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DUBLIN: The Spin of Anglican Communion General Secretary Kenneth Kearon

DUBLIN: The Spin of Anglican Communion General Secretary Kenneth Kearon

Canon Kearon was recently interviewed on BBC's Sunday Sequence with William Crawley on the upcoming Anglican Primates' Meeting in Dublin, Ireland.

VOL believes that Kearon is spinning this primatial gabfest, failing to tell BBC's listeners the true nature of the primatial absences and the depth of the crisis in the Anglican Communion.

By David W. Virtue in Dublin
www.virtueonline.org
January 26, 2011

BBC SUNDAY SEQUENCE HOST WILLIAM CRAWLEY: When you hear the word "Anglican Communion" you now expect that phrase to be followed by the words "embattled", "crisis" or "schism". This week, in fact, the leaders of the Anglican Communion -- the Primates heading the Communion's provinces across the world -- will be meeting in [Dublin] Ireland for what is bound to be described as a "Crisis Summit".

Canon Kenneth Kearon is the Secretary General of The Communion, joins me now from our [BBC] studios in Dublin. Good morning to you.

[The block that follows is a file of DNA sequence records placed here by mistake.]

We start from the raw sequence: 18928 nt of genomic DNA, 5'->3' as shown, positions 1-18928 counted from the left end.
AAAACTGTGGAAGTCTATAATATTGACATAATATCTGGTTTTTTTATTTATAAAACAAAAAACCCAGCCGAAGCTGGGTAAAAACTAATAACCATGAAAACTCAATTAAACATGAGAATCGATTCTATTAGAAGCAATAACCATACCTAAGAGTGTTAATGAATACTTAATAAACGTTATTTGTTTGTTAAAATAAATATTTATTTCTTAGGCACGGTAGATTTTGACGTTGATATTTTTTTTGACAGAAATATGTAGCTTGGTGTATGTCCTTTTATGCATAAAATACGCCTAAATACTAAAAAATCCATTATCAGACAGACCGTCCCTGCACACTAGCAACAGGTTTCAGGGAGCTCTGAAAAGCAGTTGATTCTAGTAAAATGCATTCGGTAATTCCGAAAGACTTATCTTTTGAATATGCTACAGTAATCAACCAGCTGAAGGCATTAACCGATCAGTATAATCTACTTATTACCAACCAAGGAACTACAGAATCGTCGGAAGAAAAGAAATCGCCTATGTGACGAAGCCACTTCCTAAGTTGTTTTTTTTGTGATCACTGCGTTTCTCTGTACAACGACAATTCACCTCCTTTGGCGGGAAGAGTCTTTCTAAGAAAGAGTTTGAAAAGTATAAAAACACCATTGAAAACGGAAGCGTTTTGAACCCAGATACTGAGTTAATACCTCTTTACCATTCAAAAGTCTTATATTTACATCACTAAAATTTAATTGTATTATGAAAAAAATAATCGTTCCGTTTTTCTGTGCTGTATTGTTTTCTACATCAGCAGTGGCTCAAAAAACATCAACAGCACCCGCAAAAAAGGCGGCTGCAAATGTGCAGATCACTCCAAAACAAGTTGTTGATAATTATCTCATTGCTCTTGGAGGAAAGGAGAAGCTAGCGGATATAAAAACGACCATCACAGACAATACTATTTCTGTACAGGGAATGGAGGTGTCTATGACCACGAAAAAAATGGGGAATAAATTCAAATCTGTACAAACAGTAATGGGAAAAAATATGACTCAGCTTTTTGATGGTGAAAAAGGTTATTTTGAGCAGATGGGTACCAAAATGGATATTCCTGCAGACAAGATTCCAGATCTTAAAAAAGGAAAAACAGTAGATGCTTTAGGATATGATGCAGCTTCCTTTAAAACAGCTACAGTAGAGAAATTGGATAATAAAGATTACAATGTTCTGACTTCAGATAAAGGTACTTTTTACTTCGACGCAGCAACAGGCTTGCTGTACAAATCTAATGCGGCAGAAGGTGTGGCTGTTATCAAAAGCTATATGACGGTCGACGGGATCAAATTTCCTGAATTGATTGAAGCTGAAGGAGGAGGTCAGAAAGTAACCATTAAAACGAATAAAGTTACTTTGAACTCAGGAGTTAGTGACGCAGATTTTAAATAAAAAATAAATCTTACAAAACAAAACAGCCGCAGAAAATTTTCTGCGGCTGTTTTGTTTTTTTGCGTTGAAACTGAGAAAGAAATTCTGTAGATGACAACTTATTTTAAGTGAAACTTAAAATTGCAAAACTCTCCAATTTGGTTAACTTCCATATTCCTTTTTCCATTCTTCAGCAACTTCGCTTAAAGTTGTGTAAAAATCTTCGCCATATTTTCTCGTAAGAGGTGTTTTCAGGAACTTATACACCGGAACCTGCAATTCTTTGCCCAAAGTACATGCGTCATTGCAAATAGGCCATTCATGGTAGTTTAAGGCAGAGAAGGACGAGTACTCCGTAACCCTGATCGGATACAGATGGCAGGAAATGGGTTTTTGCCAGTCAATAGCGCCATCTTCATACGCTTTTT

CANON KEARON: Good Morning.

BBC: Is that an appropriated description: "Crisis Summit"?

CANON KEARON: I don't think that it is. It's going to be an important summit and it is going to try to face some of the very difficult issues facing The Communion today. But there will be, I think, a variety or responses as to actually what are the "big issues" facing The Communion today.

VOL: No it won't. Archbishop Mouneer Anis (Middle East) says the meeting has been "cooked and precooked" with no outcome that is not already a forgone conclusion. Decisions made at previous primates' meetings will not be acted upon and orthodox primates will no longer allow Dr. Rowan Williams to play shuttle diplomacy between the two groups, both of whom have very different gospels. If the "big issues" are faced they will quickly swept under the carpet as there will be no one to oppose Rowan Williams or the liberal Primates present especially Katharine Jefferts Schori.

BBC: How many primates will be coming?

CANON KEARON: There are 39 Primates in the Anglican Communion, which includes the Archbishop of York [John Sentamu] who comes specifically to represent the voice of the Church of England at these meetings. At any one of those meetings there are a number of Primates who can't come for a variety of reasons. For example: health or other diary commitments or whatever. What I think you are referring to is the fact that some Primates have indicated that they don't intend to attend this particular.

VOL: In fact, only 23 have turned up. Some 12 have not, saying they reject the basis of this gathering. Three are not attending for reasons of visa and health.

BBC: They are deliberately staying away?

CANON KEARON: They are, because of the presence of the primate of The Episcopal Church [Katharine Jefferts Schori] and recent developments in The Episcopal Church.